fays, faze, phase

The words fays, faze, phase sound the same but have different meanings and spellings. Why do fays, faze, phase sound the same even though they are completely different words?

The answer is simple: fays, faze, phase are homophones of the English language.

  1. :: noun

    Plural form of fay.

  1. :: verb-transitive

    To disrupt the composure of; disconcert. See Synonyms at embarrass.

  1. :: noun

    A distinct stage of development: "The American occupation of Japan fell into three successive phases” ( Edwin O. Reischauer).

  2. :: noun

    A temporary manner, attitude, or pattern of behavior: just a passing phase.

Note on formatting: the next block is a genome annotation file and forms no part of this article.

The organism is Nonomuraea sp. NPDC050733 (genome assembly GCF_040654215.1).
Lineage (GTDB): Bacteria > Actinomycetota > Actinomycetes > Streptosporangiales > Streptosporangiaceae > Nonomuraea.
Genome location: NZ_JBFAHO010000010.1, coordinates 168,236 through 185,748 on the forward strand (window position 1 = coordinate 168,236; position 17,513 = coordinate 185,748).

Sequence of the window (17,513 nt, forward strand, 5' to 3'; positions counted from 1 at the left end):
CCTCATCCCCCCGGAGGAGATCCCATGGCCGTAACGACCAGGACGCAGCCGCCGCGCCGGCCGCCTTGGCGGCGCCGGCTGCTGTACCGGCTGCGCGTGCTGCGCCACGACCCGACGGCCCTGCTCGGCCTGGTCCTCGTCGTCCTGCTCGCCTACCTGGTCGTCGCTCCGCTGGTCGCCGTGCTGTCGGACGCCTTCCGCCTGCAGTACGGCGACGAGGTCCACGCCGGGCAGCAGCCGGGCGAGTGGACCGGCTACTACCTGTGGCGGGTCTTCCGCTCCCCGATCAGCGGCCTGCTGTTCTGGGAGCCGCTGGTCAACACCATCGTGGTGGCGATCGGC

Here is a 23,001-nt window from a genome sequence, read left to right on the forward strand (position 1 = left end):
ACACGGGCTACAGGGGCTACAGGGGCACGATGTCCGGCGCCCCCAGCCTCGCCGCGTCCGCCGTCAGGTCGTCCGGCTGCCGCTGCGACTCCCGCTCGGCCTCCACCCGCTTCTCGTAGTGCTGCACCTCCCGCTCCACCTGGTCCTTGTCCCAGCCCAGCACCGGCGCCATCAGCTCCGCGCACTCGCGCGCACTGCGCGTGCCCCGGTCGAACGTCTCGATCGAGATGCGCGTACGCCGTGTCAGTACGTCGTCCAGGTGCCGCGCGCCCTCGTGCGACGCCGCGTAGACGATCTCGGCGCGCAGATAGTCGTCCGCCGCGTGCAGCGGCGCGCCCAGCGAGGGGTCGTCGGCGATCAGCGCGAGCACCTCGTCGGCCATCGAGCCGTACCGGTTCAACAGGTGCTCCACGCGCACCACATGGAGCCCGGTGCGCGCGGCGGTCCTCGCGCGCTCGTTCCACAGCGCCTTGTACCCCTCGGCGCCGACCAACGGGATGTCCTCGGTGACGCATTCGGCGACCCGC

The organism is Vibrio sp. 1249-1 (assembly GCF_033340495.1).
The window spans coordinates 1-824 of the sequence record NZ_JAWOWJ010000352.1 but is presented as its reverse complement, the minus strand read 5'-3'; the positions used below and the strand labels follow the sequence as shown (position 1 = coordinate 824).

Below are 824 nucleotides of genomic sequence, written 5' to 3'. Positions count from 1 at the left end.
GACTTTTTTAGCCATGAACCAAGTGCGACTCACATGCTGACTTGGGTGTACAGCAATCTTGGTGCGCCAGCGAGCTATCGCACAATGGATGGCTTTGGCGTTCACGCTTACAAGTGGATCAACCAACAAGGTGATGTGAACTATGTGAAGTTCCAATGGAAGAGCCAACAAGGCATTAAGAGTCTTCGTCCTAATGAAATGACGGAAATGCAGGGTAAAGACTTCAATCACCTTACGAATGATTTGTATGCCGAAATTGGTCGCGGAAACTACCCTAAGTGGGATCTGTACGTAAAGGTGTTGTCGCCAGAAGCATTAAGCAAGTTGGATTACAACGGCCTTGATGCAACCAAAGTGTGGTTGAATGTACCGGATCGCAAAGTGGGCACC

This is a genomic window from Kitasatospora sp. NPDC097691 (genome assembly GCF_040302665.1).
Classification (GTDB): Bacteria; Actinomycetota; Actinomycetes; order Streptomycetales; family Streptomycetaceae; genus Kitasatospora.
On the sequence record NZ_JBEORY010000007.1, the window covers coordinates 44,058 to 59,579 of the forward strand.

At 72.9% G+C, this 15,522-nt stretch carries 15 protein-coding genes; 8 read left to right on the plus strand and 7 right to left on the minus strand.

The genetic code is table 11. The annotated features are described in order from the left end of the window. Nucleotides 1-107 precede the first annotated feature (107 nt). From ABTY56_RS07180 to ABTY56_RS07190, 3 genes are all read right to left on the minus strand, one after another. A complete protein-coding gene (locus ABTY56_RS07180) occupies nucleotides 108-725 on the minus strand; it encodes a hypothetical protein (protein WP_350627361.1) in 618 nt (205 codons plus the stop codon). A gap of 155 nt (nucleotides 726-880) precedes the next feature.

3. :: noun

    An aspect; a part: every phase of the operation.

  4. :: noun

    Astronomy One of the cyclically recurring apparent forms of the moon or a planet.

Definitions from Wiktionary, Creative Commons Attribution/Share-Alike License, from The American Heritage® Dictionary of the English Language, 4th Edition and Wordnik.

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About Homophones

Homophones (literally "same sound") are usually defined as words that share the same pronunciation, regardless of how they are spelled.

If they are spelled the same then they are also homographs (and homonyms); if they are spelled differently then they are also heterographs (literally "different writing").